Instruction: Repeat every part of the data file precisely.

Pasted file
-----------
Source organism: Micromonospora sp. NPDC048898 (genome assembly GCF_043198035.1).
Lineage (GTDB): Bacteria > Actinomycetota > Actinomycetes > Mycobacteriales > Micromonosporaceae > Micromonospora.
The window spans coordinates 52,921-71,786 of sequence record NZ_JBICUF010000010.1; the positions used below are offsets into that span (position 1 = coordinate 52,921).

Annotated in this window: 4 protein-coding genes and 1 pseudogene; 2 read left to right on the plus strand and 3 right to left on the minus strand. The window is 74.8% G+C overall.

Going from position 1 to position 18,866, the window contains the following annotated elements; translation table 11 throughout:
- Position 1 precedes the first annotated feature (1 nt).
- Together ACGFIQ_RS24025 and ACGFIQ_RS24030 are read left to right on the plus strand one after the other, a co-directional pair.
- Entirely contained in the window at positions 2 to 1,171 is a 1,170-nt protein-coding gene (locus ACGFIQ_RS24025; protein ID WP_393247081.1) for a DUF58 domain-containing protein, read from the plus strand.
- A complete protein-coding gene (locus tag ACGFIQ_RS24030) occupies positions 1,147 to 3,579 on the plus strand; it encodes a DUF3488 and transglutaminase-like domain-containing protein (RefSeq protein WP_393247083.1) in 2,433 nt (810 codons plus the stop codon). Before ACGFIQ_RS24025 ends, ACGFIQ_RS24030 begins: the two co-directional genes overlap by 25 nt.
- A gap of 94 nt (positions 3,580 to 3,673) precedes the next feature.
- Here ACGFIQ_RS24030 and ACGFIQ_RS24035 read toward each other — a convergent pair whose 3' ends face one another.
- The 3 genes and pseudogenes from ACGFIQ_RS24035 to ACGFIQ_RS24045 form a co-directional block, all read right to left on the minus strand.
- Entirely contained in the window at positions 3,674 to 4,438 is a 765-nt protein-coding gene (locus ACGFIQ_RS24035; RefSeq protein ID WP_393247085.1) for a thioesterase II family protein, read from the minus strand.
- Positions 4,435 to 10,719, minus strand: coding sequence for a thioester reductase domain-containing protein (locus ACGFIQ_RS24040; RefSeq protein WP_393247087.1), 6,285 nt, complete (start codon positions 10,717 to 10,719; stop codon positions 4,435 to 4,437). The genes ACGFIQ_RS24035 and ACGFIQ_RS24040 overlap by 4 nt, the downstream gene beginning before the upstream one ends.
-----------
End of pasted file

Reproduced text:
Source organism: Micromonospora sp. NPDC048898 (genome assembly GCF_043198035.1).
Lineage (GTDB): Bacteria > Actinomycetota > Actinomycetes > Mycobacteriales > Micromonosporaceae > Micromonospora.
The window spans coordinates 52,921-71,786 of sequence record NZ_JBICUF010000010.1; the positions used below are offsets into that span (position 1 = coordinate 52,921).

Annotated in this window: 4 protein-coding genes and 1 pseudogene; 2 read left to right on the plus strand and 3 right to left on the minus strand. The window is 74.8% G+C overall.

Going from position 1 to position 18,866, the window contains the following annotated elements; translation table 11 throughout:
- Position 1 precedes the first annotated feature (1 nt).
- Together ACGFIQ_RS24025 and ACGFIQ_RS24030 are read left to right on the plus strand one after the other, a co-directional pair.
- Entirely contained in the window at positions 2 to 1,171 is a 1,170-nt protein-coding gene (locus ACGFIQ_RS24025; protein ID WP_393247081.1) for a DUF58 domain-containing protein, read from the plus strand.
- A complete protein-coding gene (locus tag ACGFIQ_RS24030) occupies positions 1,147 to 3,579 on the plus strand; it encodes a DUF3488 and transglutaminase-like domain-containing protein (RefSeq protein WP_393247083.1) in 2,433 nt (810 codons plus the stop codon). Before ACGFIQ_RS24025 ends, ACGFIQ_RS24030 begins: the two co-directional genes overlap by 25 nt.
- A gap of 94 nt (positions 3,580 to 3,673) precedes the next feature.
- Here ACGFIQ_RS24030 and ACGFIQ_RS24035 read toward each other — a convergent pair whose 3' ends face one another.
- The 3 genes and pseudogenes from ACGFIQ_RS24035 to ACGFIQ_RS24045 form a co-directional block, all read right to left on the minus strand.
- Entirely contained in the window at positions 3,674 to 4,438 is a 765-nt protein-coding gene (locus ACGFIQ_RS24035; RefSeq protein ID WP_393247085.1) for a thioesterase II family protein, read from the minus strand.
- Positions 4,435 to 10,719, minus strand: coding sequence for a thioester reductase domain-containing protein (locus ACGFIQ_RS24040; RefSeq protein WP_393247087.1), 6,285 nt, complete (start codon positions 10,717 to 10,719; stop codon positions 4,435 to 4,437). The genes ACGFIQ_RS24035 and ACGFIQ_RS24040 overlap by 4 nt, the downstream gene beginning before the upstream one ends.